The MASCC score is currently a relatively reliable method to stratify cancer patients who have undergone chemotherapy and have developed febrile neutropenic episodes. However, it must be remembered that it is a continuous scale and validation of the score as a risk stratification tool may be obtained at different score values in different populations. This risk stratification is useful in our setting, for identifying high-risk patients with febrile neutropenia and allowing outpatient treatment for those identified as low risk. However, other factors, including mucositis, HD steroid use, and PC requirement are also important. A new risk-index score for cancer patients with FN can be coined by conducting a prospective study using these factors to predict the outcome. However, we have demonstrated that the MASCC score is both feasible and safe when used in standard clinical practice and can inform management strategies for FN; our patient's understanding of the risks involved in receiving outpatient treatment is very important and must be assessed before this treatment modality can be implemented in our setting.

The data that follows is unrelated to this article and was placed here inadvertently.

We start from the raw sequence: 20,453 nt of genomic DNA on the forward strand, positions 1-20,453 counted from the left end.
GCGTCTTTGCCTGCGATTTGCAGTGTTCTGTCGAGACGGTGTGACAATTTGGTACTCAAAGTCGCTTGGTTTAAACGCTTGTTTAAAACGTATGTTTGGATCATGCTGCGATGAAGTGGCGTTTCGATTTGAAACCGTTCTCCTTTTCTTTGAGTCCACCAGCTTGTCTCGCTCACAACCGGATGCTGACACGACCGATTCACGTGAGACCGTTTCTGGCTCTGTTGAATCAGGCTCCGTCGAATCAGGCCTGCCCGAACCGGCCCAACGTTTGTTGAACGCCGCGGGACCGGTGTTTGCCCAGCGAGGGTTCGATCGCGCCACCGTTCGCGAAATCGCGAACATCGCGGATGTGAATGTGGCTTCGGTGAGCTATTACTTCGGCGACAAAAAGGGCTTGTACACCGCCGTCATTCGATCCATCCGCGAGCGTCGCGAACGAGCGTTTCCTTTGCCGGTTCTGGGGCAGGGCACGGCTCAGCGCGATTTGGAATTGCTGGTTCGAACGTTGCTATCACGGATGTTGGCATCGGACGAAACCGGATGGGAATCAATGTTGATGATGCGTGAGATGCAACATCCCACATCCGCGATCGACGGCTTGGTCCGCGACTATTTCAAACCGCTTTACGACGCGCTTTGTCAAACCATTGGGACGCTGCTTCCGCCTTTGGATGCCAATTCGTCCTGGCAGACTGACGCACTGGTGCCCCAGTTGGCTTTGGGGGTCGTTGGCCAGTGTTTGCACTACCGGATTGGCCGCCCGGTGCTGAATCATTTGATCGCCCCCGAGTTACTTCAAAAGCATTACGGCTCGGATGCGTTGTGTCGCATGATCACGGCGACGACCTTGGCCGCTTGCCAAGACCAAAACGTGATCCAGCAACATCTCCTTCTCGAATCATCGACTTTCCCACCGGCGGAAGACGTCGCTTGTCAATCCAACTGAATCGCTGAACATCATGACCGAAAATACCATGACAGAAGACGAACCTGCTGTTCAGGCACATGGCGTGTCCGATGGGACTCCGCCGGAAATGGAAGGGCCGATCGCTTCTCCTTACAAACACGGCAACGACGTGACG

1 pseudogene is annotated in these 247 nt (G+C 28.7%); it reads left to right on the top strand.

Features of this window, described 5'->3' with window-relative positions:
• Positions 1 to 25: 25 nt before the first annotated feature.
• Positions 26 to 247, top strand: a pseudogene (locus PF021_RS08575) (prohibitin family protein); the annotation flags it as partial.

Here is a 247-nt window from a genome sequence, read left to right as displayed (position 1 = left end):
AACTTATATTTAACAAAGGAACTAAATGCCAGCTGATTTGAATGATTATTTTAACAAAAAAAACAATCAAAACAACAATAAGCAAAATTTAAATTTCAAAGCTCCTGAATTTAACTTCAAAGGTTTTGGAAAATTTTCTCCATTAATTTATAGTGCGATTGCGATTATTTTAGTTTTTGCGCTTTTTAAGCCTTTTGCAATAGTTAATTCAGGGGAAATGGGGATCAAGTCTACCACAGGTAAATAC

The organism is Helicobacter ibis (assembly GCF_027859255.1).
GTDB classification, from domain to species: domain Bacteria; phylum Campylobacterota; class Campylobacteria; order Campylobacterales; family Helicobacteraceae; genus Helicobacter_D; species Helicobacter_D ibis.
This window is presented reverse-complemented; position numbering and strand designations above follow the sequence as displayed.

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[Table 1], [Table 2], [Table 3], [Table 4]